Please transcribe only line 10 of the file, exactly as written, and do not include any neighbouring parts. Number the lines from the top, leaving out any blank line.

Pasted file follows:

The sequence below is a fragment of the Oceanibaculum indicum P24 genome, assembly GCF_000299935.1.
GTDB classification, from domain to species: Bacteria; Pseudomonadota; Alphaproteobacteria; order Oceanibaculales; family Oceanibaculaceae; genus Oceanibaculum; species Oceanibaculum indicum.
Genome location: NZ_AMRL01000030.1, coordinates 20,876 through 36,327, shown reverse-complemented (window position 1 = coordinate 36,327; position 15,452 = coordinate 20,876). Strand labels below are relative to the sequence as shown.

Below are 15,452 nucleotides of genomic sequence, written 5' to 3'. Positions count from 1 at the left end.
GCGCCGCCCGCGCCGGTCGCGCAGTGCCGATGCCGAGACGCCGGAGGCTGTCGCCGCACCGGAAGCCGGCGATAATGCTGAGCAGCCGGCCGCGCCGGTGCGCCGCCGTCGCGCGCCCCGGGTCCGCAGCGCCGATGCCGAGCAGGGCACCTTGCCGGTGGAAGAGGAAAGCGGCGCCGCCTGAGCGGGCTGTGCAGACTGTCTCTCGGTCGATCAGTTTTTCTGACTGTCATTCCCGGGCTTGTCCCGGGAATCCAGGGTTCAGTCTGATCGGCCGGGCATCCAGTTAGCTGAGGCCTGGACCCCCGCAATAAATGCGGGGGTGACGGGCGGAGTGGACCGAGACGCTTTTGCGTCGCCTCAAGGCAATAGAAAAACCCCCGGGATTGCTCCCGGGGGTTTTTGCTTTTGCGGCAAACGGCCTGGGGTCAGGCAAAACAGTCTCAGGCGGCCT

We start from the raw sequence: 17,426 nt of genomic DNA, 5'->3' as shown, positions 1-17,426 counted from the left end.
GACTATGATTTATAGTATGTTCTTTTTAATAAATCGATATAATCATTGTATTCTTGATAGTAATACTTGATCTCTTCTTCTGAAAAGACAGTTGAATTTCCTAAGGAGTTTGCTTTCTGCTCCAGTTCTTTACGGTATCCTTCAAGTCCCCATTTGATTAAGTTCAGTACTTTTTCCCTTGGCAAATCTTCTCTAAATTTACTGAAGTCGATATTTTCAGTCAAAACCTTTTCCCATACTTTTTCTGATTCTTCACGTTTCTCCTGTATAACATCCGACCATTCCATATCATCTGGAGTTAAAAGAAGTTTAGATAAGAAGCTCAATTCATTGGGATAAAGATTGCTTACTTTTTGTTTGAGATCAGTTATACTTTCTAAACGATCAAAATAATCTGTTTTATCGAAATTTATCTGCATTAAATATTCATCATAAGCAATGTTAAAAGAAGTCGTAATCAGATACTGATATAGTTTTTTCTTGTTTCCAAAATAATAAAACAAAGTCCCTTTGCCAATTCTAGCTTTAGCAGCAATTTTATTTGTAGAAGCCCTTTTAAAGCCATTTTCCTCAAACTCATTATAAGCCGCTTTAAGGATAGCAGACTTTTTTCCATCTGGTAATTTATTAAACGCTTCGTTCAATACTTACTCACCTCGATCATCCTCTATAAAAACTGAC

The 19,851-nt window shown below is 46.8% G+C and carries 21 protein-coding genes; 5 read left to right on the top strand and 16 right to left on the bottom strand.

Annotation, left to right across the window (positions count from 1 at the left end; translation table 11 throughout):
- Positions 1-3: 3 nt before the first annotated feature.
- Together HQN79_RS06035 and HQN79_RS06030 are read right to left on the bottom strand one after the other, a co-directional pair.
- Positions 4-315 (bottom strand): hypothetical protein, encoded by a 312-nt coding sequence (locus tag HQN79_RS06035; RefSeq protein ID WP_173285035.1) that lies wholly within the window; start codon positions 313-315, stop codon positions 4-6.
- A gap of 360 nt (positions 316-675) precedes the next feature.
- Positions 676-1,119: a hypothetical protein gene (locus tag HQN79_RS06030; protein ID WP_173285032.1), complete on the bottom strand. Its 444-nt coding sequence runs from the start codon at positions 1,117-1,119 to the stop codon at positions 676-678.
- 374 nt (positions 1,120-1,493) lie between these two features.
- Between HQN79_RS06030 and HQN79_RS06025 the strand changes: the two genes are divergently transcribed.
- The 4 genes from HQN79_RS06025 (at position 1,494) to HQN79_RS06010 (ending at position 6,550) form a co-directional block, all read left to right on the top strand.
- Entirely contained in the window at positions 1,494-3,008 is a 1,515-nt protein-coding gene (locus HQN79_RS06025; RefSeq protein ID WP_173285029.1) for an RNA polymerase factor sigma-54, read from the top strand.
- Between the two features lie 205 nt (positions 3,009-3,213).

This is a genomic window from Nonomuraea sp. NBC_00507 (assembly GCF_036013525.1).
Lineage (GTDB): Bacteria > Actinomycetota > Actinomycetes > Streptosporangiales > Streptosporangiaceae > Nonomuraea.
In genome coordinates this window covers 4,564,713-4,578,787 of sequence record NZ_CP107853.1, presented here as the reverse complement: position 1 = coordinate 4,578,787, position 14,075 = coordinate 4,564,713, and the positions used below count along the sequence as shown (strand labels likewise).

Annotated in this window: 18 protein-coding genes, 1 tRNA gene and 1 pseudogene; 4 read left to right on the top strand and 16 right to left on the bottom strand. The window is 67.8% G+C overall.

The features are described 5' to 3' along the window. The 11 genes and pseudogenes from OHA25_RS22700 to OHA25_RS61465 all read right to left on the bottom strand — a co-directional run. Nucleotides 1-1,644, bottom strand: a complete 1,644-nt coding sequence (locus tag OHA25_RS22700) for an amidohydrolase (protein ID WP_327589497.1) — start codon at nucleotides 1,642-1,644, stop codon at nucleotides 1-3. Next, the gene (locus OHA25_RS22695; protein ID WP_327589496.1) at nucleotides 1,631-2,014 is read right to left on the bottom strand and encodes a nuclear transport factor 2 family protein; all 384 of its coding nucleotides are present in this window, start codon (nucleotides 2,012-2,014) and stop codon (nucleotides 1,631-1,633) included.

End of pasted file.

- Positions 1-3: 3 nt before the first annotated feature.